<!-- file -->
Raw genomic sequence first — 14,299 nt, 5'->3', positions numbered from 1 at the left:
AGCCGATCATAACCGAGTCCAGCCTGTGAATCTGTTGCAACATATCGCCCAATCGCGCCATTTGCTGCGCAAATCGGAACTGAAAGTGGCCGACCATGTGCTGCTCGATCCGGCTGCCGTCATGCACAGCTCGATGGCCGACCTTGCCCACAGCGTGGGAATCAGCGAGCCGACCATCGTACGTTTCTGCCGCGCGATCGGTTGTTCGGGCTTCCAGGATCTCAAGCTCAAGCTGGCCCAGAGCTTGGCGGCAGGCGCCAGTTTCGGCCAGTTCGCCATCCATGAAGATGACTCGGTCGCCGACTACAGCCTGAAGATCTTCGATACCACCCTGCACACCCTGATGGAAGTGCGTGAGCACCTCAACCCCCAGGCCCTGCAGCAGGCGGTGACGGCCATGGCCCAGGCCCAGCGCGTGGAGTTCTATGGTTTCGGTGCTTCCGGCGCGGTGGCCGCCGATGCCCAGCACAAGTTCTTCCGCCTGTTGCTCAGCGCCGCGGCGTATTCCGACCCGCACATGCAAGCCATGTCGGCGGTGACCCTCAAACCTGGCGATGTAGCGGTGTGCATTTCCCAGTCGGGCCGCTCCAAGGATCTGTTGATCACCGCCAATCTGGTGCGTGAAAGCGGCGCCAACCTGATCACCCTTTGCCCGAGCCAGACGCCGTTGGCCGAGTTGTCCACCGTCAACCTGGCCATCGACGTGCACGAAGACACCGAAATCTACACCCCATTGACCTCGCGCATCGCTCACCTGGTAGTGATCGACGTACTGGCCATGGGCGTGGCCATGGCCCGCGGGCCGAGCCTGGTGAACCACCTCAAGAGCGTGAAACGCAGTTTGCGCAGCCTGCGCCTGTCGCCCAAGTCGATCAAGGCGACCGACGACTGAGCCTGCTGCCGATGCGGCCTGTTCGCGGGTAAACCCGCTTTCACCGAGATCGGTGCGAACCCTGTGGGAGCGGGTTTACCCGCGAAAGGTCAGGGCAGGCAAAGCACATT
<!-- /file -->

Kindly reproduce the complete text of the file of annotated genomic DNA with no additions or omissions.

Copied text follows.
Raw genomic sequence first — 14,299 nt, 5'->3', positions numbered from 1 at the left:
AGCCGATCATAACCGAGTCCAGCCTGTGAATCTGTTGCAACATATCGCCCAATCGCGCCATTTGCTGCGCAAATCGGAACTGAAAGTGGCCGACCATGTGCTGCTCGATCCGGCTGCCGTCATGCACAGCTCGATGGCCGACCTTGCCCACAGCGTGGGAATCAGCGAGCCGACCATCGTACGTTTCTGCCGCGCGATCGGTTGTTCGGGCTTCCAGGATCTCAAGCTCAAGCTGGCCCAGAGCTTGGCGGCAGGCGCCAGTTTCGGCCAGTTCGCCATCCATGAAGATGACTCGGTCGCCGACTACAGCCTGAAGATCTTCGATACCACCCTGCACACCCTGATGGAAGTGCGTGAGCACCTCAACCCCCAGGCCCTGCAGCAGGCGGTGACGGCCATGGCCCAGGCCCAGCGCGTGGAGTTCTATGGTTTCGGTGCTTCCGGCGCGGTGGCCGCCGATGCCCAGCACAAGTTCTTCCGCCTGTTGCTCAGCGCCGCGGCGTATTCCGACCCGCACATGCAAGCCATGTCGGCGGTGACCCTCAAACCTGGCGATGTAGCGGTGTGCATTTCCCAGTCGGGCCGCTCCAAGGATCTGTTGATCACCGCCAATCTGGTGCGTGAAAGCGGCGCCAACCTGATCACCCTTTGCCCGAGCCAGACGCCGTTGGCCGAGTTGTCCACCGTCAACCTGGCCATCGACGTGCACGAAGACACCGAAATCTACACCCCATTGACCTCGCGCATCGCTCACCTGGTAGTGATCGACGTACTGGCCATGGGCGTGGCCATGGCCCGCGGGCCGAGCCTGGTGAACCACCTCAAGAGCGTGAAACGCAGTTTGCGCAGCCTGCGCCTGTCGCCCAAGTCGATCAAGGCGACCGACGACTGAGCCTGCTGCCGATGCGGCCTGTTCGCGGGTAAACCCGCTTTCACCGAGATCGGTGCGAACCCTGTGGGAGCGGGTTTACCCGCGAAAGGTCAGGGCAGGCAAAGCACATT